The film opens with a toy robot wearing a face mask, twirling and careening about, before falling over, lights flashing, the legs continuing to churn. The camera follows Van Lieshout and Daniëls, sitting ruminatively at Daniëls’ home in Eindhoven and in Van Lieshout’s studio in Rotterdam, which he has hung with his own homages to Daniëls’ best-known paintings. Seeing them, Daniëls looks bemused. Van Lieshout’s versions, some of which now also hang at Maureen Paley’s new London space (and in a room at Rochelle School, a mile or so away, where the gallery has its archive), are roughly handled, and mix coloured acetate, oil and acrylics. Van Lieshout says he made them in order to understand Daniëls’ work better. I think they function as a way for Van Lieshout to signal his affection for Daniëls, and to point up their differences in personality. But they’re not much help to us. Van Lieshout has also produced a number of pastel portraits of Daniëls, which do capture his presence and vulnerability.
If you don’t know Daniëls’ paintings first-hand, the film is at times confusing. Much as I admire Van Lieshout’s work, several sections of the film, where he talks with younger painters Sam Hersbach and Laurens Stok in their studios, might mislead viewers into thinking that what we are looking at are recent works by Daniëls. They’re not. Van Lieshout is trying to get at the idea of influence, and how a painter’s work lives on and persists in those who come after them. A good idea but one that could have been dealt with better here.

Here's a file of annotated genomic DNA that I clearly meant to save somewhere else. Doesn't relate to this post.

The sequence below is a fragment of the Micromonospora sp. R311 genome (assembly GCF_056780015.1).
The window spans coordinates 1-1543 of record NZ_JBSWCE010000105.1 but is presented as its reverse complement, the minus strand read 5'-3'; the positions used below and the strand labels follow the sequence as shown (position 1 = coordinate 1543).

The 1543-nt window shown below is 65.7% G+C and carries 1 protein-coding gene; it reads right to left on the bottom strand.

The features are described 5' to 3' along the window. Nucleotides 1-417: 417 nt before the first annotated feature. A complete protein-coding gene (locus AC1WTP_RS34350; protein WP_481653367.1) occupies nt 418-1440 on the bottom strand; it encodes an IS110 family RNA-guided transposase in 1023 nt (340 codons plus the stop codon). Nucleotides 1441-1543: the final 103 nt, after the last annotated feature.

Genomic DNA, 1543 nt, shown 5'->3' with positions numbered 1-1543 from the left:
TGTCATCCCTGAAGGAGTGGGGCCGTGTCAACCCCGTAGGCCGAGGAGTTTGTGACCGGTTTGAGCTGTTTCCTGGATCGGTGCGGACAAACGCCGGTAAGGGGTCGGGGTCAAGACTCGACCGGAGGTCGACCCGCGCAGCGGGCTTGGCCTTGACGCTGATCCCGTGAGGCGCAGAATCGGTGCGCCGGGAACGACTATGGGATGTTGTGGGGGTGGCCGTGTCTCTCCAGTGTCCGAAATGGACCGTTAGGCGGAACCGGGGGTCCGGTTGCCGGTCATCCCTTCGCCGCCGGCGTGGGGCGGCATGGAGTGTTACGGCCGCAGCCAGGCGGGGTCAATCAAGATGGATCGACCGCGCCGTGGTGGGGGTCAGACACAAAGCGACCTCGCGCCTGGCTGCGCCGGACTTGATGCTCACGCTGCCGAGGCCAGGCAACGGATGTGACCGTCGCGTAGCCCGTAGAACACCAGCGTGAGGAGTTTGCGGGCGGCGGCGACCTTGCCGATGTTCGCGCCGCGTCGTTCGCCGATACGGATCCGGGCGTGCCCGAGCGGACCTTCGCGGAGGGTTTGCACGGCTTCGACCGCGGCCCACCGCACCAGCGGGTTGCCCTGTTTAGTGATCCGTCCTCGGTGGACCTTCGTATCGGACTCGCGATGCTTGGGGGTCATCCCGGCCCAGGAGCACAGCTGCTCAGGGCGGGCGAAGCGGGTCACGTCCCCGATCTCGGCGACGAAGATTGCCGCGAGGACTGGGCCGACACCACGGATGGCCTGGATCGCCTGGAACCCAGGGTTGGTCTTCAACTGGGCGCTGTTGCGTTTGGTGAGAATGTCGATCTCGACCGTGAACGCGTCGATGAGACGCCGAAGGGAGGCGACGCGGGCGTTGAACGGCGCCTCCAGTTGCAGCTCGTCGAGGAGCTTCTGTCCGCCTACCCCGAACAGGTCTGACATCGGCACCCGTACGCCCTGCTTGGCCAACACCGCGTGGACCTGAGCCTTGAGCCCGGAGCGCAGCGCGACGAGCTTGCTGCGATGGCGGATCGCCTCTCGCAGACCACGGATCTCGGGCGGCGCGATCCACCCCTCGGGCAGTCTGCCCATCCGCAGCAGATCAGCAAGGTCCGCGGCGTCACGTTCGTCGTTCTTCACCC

What’s valuable in the film is much more human and direct, and largely about how one can communicate with an artist whose utterances don’t go much beyond yes and no. “How much he understands is anybody’s guess,” says Marleen Gijsen, Daniëls’ carer, who has looked after him since his stroke. “Sometimes,” she says, “It feels like he has been harshly punished for his talent.” Van Lieshout sits with Daniëls and Gijsen, participates in their everyday life, takes Daniëls to cafes and museums, encourages him to draw and paint. They sit and drink and eat and draw together.
As a portrait of Daniëls and his interactions with Van Lieshout and with Gijsen, this film is extraordinarily intimate, sympathetic and touching, and well worth watching. It is not a documentary. There are long shots of Daniëls smiling to himself and gathering objects on the table before him. Daniëls eating and drinking and giving the camera a mischievous look. The conversation is not always as one-sided as it might seem. He asks for a glass of wine, drawing Van Lieshout a wine bottle. There is a very moving moment towards the end, where Van Lieshout tells Daniëls how important his work has become to him, “... And you too, René. The way you are. Would you rather I didn’t say it?” Silence. “It should be a lark too, right?” asks Van Lieshout. Daniëls smiles and looks away.